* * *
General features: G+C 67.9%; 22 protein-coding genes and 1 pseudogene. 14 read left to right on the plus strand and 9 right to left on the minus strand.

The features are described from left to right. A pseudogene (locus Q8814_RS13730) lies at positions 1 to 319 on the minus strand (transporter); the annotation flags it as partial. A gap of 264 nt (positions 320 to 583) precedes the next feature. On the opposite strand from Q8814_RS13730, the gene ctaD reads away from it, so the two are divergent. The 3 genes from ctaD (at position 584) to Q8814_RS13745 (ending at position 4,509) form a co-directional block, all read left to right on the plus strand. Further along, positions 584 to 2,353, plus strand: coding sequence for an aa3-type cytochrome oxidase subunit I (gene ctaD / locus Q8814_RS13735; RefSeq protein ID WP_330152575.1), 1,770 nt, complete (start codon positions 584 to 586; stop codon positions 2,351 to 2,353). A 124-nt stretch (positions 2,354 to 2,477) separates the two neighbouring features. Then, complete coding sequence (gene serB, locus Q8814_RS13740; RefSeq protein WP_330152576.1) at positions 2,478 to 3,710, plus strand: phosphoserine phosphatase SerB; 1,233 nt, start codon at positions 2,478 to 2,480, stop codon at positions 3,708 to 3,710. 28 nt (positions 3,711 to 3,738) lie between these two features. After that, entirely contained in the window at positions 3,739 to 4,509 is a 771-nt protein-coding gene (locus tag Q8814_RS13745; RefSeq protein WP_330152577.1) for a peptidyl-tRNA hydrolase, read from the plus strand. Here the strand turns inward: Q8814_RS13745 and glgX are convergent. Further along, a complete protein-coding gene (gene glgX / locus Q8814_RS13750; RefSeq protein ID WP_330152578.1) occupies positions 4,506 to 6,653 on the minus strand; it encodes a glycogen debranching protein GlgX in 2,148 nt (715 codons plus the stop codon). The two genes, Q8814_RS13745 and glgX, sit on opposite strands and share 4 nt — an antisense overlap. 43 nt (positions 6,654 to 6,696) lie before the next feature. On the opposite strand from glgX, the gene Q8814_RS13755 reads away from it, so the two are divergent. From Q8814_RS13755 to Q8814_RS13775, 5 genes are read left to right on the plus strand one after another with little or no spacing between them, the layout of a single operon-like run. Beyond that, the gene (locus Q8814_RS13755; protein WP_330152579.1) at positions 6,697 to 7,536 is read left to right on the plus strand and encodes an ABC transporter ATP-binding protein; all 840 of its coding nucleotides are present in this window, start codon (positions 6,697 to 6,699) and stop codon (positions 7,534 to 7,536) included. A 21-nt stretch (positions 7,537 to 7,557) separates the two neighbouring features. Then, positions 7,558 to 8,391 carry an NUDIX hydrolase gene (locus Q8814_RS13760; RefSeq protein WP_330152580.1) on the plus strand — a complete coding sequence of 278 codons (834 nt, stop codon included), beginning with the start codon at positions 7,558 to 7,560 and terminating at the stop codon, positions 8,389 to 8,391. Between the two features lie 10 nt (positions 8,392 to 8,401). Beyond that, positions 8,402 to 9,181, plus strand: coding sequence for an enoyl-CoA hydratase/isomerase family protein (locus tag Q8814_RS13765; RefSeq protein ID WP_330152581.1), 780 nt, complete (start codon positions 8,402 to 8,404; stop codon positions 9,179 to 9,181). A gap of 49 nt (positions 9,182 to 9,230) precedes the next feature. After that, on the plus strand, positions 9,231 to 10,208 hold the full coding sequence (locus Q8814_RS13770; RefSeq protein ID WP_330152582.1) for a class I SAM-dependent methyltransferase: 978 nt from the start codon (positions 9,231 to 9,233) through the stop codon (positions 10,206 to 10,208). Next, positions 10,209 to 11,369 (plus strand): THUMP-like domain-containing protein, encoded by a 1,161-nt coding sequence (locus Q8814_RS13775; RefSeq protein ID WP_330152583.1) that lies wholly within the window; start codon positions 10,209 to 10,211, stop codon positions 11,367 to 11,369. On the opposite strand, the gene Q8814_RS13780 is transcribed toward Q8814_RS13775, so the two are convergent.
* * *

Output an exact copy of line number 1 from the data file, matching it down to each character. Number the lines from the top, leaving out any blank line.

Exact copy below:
General features: G+C 67.9%; 22 protein-coding genes and 1 pseudogene. 14 read left to right on the plus strand and 9 right to left on the minus strand.